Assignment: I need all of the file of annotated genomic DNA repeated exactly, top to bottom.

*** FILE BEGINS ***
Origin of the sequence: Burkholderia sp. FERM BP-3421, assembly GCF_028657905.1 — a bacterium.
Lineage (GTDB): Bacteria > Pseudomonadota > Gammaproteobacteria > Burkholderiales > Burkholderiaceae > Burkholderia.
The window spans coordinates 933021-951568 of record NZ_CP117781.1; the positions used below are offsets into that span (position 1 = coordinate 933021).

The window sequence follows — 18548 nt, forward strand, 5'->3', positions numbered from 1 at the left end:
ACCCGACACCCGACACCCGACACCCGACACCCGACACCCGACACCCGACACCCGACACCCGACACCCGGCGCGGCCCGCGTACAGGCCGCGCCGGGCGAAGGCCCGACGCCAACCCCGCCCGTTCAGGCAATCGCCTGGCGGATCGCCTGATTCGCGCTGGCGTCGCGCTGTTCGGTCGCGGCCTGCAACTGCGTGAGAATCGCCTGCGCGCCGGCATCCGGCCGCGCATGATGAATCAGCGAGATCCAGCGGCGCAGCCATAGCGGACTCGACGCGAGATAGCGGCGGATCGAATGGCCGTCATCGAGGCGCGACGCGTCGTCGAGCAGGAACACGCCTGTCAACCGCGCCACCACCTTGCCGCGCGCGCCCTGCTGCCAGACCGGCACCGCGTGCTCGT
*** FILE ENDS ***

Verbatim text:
Origin of the sequence: Burkholderia sp. FERM BP-3421, assembly GCF_028657905.1 — a bacterium.
Lineage (GTDB): Bacteria > Pseudomonadota > Gammaproteobacteria > Burkholderiales > Burkholderiaceae > Burkholderia.
The window spans coordinates 933021-951568 of record NZ_CP117781.1; the positions used below are offsets into that span (position 1 = coordinate 933021).

The window sequence follows — 18548 nt, forward strand, 5'->3', positions numbered from 1 at the left end:
ACCCGACACCCGACACCCGACACCCGACACCCGACACCCGACACCCGACACCCGACACCCGACACCCGGCGCGGCCCGCGTACAGGCCGCGCCGGGCGAAGGCCCGACGCCAACCCCGCCCGTTCAGGCAATCGCCTGGCGGATCGCCTGATTCGCGCTGGCGTCGCGCTGTTCGGTCGCGGCCTGCAACTGCGTGAGAATCGCCTGCGCGCCGGCATCCGGCCGCGCATGATGAATCAGCGAGATCCAGCGGCGCAGCCATAGCGGACTCGACGCGAGATAGCGGCGGATCGAATGGCCGTCATCGAGGCGCGACGCGTCGTCGAGCAGGAACACGCCTGTCAACCGCGCCACCACCTTGCCGCGCGCGCCCTGCTGCCAGACCGGCACCGCGTGCTCGT